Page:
DC Universe Presents marks the return of the classic comics anthology. DC Comics boasts one of – if not the largest – stables of fictional characters in existence and it’s gratifying to see that with all of the old favorites boasting multiple titles in the Revamp that they would devote a single title toward shining a spotlight on obscure heroes. This #1 issue – reportedly the first of a three part storyline – is devoted to Deadman.
The script primarily focuses upon the life and death of Boston Brand – a trapeze artist shot down in mid-swing. His soul snared from oblivion by the deity Rama, who offers Boston a chance to better his position in the afterlife by helping the unfortunates he ignored while alive. He wanders the earth now, following a magical instinct that takes him where he needs to be, using his power of possession to take people over and help them when they most need it. At about the midway point, Brand begins to speak of his current assignment – a disabled American soldier – and his confusion as to what he is meant to do in this case.
Paul Jenkins has been one of my favorite writers for a long time and – in my opinion – is one of the most criminally underrated authors in the comic book industry. His script introduces the concept of Deadman masterfully and moves at a quick pace through the various lives Boston has helped improve in the past. The one flaw with the story is that we see nothing of Boston’s life before his death so we don’t have any evidence apart from his own word – and that of a medium he once knew that he tries to speak to - that he really was enough of a jerk to deserve being cursed with undeath. We are told he was but there’s nothing that really shows it to us.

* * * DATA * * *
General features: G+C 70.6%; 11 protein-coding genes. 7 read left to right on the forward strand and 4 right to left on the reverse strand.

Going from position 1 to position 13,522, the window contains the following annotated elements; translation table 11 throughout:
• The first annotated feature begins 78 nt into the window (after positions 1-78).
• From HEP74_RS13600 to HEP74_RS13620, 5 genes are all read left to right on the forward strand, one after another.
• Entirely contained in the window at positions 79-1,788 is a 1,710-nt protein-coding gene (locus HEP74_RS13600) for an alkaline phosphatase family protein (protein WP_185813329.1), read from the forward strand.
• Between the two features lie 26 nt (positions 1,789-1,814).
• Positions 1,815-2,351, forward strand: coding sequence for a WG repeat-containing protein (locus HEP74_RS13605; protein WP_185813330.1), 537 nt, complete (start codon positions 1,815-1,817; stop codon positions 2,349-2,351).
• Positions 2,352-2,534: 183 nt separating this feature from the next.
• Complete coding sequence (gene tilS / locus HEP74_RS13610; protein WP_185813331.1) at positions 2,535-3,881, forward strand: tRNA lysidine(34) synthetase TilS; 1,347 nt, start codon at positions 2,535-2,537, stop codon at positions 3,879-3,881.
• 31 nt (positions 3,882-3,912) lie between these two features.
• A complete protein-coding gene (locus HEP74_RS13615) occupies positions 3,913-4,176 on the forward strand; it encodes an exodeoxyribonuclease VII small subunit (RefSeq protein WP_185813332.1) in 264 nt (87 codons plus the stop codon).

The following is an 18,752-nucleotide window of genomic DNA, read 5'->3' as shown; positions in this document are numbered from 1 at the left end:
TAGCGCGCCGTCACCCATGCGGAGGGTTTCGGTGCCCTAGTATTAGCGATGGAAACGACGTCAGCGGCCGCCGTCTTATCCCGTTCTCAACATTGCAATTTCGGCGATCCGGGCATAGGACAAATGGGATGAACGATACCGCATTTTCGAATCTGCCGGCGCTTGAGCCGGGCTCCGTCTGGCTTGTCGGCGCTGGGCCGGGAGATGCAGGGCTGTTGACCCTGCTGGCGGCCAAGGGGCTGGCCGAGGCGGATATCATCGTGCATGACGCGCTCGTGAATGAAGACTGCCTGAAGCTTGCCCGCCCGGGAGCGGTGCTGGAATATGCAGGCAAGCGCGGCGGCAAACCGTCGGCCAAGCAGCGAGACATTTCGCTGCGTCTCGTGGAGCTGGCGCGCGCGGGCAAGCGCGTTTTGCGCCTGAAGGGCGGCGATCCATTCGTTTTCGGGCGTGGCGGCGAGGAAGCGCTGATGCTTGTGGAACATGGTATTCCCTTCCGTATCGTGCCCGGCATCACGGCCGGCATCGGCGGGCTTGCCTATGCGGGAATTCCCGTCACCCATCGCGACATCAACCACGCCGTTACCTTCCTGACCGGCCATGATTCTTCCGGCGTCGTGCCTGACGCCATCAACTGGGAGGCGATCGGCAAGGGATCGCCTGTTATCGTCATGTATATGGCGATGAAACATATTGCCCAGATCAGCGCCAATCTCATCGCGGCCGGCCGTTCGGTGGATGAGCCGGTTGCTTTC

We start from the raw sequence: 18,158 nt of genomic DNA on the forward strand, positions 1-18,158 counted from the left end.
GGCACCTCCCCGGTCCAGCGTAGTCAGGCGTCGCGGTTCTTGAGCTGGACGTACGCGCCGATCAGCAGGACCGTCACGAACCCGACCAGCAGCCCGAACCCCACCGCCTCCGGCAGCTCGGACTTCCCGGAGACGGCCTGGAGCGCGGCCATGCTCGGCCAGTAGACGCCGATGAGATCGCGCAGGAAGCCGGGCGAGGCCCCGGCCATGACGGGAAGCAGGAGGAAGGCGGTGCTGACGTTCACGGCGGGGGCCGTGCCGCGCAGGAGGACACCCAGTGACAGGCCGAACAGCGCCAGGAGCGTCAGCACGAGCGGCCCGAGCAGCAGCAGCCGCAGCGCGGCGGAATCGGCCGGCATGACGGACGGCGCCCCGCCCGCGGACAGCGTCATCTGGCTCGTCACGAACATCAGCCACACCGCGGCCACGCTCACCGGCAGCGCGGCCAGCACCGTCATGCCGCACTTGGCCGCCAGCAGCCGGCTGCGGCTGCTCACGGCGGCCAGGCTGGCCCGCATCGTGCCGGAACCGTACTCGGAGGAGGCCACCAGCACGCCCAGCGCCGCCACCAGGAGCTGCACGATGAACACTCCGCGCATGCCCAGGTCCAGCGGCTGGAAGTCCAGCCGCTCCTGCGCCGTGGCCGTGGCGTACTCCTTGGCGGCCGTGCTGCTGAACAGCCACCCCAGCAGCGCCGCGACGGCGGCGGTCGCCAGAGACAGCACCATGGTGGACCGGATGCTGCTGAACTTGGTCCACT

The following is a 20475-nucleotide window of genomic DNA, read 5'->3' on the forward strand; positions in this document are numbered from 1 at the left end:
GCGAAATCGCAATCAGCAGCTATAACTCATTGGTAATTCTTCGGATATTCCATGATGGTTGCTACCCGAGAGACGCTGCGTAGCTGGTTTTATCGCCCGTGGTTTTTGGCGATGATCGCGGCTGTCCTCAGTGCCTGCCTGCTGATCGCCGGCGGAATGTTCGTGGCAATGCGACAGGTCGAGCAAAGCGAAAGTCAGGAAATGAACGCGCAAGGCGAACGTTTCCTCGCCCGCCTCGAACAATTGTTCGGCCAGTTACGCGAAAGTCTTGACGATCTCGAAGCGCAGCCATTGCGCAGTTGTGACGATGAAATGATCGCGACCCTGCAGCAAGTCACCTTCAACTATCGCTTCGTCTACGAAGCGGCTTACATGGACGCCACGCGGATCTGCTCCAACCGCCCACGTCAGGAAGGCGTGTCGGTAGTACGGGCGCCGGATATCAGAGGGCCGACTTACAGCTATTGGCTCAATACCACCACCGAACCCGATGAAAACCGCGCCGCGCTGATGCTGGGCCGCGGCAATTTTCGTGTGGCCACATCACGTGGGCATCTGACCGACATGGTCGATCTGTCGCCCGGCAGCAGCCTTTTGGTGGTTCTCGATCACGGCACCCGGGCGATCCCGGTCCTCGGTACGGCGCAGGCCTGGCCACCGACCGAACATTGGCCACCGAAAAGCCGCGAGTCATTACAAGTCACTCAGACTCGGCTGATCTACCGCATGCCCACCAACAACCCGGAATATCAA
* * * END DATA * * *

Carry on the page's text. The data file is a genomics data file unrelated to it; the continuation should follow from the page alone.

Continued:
Former Wonder Woman artist Bernard Chang handles the art duties and shows why he’s a popular artist in and outside of the industry. There’s a good solid line of visual storytelling going from page to page, making the reading of the book intuitive despite some odd panel placements. And I love neat little visual pun in that Rama – an avatar of the god Vishnu – looks somewhat like one of the blue-skinned cat people of the film Avatar. Maybe I’m reading too much into the art but I thought it was amusing!
All in all, this isn’t a bad book but it’s really not something I plan to keep reading. The script is good, though we could use more showing and less telling. The art isn’t bad at all. Really, the only reason I don’t want to pick up issue #2 is that I really don’t find Deadman to be all that interesting of a character. That's no fault of the creative team - it's just personal taste. But if you've never read a Deadman story before, check this one out. It might be your cup of tea.